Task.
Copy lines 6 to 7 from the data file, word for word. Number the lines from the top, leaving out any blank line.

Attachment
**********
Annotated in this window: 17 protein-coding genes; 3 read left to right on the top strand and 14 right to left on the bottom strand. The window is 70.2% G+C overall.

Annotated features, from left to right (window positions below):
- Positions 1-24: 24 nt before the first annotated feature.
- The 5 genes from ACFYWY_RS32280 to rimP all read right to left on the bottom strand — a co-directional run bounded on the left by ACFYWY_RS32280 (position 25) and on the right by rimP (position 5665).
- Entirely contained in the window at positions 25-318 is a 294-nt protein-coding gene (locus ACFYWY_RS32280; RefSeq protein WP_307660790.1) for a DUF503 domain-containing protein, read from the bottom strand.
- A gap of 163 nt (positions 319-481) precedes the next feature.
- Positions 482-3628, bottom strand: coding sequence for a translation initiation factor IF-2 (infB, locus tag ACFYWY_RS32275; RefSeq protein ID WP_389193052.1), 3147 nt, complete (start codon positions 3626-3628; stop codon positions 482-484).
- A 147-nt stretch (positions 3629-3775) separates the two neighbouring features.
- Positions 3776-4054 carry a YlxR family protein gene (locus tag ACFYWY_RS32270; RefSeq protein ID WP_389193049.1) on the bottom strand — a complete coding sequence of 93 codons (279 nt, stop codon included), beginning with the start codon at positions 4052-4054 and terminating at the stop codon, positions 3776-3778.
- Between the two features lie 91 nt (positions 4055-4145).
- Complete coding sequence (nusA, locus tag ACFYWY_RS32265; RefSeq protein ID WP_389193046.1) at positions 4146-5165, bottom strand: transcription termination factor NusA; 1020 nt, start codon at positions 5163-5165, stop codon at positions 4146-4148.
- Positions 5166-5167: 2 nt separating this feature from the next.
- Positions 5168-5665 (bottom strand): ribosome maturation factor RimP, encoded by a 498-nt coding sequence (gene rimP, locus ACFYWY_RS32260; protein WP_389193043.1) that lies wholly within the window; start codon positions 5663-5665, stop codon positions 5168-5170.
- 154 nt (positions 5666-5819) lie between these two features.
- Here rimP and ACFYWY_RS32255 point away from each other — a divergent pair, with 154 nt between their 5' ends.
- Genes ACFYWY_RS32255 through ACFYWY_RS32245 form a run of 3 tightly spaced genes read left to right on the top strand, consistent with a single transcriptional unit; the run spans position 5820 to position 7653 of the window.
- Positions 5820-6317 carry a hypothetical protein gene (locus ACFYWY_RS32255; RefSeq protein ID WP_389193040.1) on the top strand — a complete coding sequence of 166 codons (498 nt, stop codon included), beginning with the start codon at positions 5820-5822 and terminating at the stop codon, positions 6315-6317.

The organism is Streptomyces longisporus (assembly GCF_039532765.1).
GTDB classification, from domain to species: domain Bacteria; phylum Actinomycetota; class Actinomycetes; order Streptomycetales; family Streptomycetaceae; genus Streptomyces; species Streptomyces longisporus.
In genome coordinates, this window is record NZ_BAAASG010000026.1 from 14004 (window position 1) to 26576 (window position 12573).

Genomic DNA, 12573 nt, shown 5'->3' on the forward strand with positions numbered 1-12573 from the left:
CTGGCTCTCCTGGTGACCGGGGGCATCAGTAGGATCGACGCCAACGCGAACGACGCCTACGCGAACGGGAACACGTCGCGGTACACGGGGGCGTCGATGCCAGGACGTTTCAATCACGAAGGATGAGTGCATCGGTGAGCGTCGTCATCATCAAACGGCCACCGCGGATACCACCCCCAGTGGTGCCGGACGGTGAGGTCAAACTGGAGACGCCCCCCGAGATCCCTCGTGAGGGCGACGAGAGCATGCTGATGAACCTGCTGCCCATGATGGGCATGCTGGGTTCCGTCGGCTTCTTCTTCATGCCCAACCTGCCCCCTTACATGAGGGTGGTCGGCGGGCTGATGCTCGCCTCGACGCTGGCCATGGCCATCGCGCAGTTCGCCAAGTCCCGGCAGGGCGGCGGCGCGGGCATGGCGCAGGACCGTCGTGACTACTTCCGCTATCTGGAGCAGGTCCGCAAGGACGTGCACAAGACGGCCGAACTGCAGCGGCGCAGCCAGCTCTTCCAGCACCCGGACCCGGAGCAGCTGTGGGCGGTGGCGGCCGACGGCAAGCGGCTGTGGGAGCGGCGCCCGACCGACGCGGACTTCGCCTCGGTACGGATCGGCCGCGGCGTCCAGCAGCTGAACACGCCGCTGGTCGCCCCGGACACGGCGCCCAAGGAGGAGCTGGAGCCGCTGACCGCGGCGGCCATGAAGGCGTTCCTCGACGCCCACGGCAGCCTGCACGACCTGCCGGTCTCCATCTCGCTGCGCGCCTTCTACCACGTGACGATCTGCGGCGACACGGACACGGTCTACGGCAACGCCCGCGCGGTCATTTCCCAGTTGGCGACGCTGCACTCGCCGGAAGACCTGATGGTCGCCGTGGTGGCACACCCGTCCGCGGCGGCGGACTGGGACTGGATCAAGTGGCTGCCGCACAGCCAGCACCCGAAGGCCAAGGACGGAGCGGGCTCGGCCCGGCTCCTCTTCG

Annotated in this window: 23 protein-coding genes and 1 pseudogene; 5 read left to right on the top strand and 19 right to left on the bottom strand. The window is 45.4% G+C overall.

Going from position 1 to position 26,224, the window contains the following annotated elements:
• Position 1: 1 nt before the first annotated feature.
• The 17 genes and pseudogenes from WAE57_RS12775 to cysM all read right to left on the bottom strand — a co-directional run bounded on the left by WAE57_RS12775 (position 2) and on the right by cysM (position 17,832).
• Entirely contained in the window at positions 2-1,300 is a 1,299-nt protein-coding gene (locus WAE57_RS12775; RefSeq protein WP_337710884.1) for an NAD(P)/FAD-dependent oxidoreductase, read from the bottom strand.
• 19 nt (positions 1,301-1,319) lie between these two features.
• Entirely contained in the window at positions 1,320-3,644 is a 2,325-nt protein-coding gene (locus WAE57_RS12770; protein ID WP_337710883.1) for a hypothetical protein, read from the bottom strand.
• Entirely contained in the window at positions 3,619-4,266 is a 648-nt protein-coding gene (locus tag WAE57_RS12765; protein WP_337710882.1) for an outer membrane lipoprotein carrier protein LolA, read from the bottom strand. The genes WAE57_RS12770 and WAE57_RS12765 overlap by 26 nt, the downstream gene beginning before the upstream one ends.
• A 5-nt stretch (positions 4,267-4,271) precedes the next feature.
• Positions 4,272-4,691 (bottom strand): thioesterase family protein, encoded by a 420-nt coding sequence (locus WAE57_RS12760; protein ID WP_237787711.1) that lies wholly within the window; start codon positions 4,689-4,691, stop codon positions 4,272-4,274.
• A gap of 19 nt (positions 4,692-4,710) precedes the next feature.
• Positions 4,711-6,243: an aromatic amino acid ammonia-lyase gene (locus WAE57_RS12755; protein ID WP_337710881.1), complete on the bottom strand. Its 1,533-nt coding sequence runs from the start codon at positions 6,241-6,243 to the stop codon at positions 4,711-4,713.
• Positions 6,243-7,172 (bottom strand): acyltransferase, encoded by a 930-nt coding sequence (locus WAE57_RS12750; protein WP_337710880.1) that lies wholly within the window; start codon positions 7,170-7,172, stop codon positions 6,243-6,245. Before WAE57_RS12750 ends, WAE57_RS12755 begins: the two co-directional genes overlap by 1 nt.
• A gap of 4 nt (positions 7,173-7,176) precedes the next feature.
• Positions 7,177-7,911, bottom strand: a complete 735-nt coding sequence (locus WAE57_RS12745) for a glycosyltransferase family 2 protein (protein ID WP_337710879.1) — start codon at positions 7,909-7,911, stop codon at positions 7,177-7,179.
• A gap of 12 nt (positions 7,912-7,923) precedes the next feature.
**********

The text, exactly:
- A gap of 163 nt (positions 319-481) precedes the next feature.
- Positions 482-3628, bottom strand: coding sequence for a translation initiation factor IF-2 (infB, locus tag ACFYWY_RS32275; RefSeq protein ID WP_389193052.1), 3147 nt, complete (start codon positions 3626-3628; stop codon positions 482-484).